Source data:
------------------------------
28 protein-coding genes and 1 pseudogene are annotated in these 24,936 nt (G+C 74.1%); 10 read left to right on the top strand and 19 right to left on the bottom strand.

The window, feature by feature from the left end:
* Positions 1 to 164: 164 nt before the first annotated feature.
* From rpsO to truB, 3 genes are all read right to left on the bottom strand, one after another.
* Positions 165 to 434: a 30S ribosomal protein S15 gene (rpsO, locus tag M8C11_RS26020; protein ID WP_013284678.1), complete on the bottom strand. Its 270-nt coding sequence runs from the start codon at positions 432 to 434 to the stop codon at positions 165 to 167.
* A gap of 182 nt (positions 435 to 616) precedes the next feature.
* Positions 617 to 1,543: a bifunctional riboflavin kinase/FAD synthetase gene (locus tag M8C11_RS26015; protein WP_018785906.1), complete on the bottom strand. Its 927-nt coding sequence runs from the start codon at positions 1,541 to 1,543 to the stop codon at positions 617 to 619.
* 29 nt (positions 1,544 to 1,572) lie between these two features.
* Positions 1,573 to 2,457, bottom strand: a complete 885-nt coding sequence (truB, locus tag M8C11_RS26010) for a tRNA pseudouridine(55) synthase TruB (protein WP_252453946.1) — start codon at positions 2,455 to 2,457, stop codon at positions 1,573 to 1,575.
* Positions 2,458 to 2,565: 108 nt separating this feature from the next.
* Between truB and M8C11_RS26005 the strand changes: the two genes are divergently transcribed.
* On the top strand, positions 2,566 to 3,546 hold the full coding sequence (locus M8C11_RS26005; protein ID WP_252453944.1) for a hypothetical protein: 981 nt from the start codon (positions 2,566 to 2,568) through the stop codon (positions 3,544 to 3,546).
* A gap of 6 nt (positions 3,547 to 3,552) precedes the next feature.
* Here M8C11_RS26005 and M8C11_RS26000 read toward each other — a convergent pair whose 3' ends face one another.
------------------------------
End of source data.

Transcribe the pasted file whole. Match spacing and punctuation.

28 protein-coding genes and 1 pseudogene are annotated in these 24,936 nt (G+C 74.1%); 10 read left to right on the top strand and 19 right to left on the bottom strand.

The window, feature by feature from the left end:
* Positions 1 to 164: 164 nt before the first annotated feature.
* From rpsO to truB, 3 genes are all read right to left on the bottom strand, one after another.
* Positions 165 to 434: a 30S ribosomal protein S15 gene (rpsO, locus tag M8C11_RS26020; protein ID WP_013284678.1), complete on the bottom strand. Its 270-nt coding sequence runs from the start codon at positions 432 to 434 to the stop codon at positions 165 to 167.
* A gap of 182 nt (positions 435 to 616) precedes the next feature.
* Positions 617 to 1,543: a bifunctional riboflavin kinase/FAD synthetase gene (locus tag M8C11_RS26015; protein WP_018785906.1), complete on the bottom strand. Its 927-nt coding sequence runs from the start codon at positions 1,541 to 1,543 to the stop codon at positions 617 to 619.
* 29 nt (positions 1,544 to 1,572) lie between these two features.
* Positions 1,573 to 2,457, bottom strand: a complete 885-nt coding sequence (truB, locus tag M8C11_RS26010) for a tRNA pseudouridine(55) synthase TruB (protein WP_252453946.1) — start codon at positions 2,455 to 2,457, stop codon at positions 1,573 to 1,575.
* Positions 2,458 to 2,565: 108 nt separating this feature from the next.
* Between truB and M8C11_RS26005 the strand changes: the two genes are divergently transcribed.
* On the top strand, positions 2,566 to 3,546 hold the full coding sequence (locus M8C11_RS26005; protein ID WP_252453944.1) for a hypothetical protein: 981 nt from the start codon (positions 2,566 to 2,568) through the stop codon (positions 3,544 to 3,546).
* A gap of 6 nt (positions 3,547 to 3,552) precedes the next feature.
* Here M8C11_RS26005 and M8C11_RS26000 read toward each other — a convergent pair whose 3' ends face one another.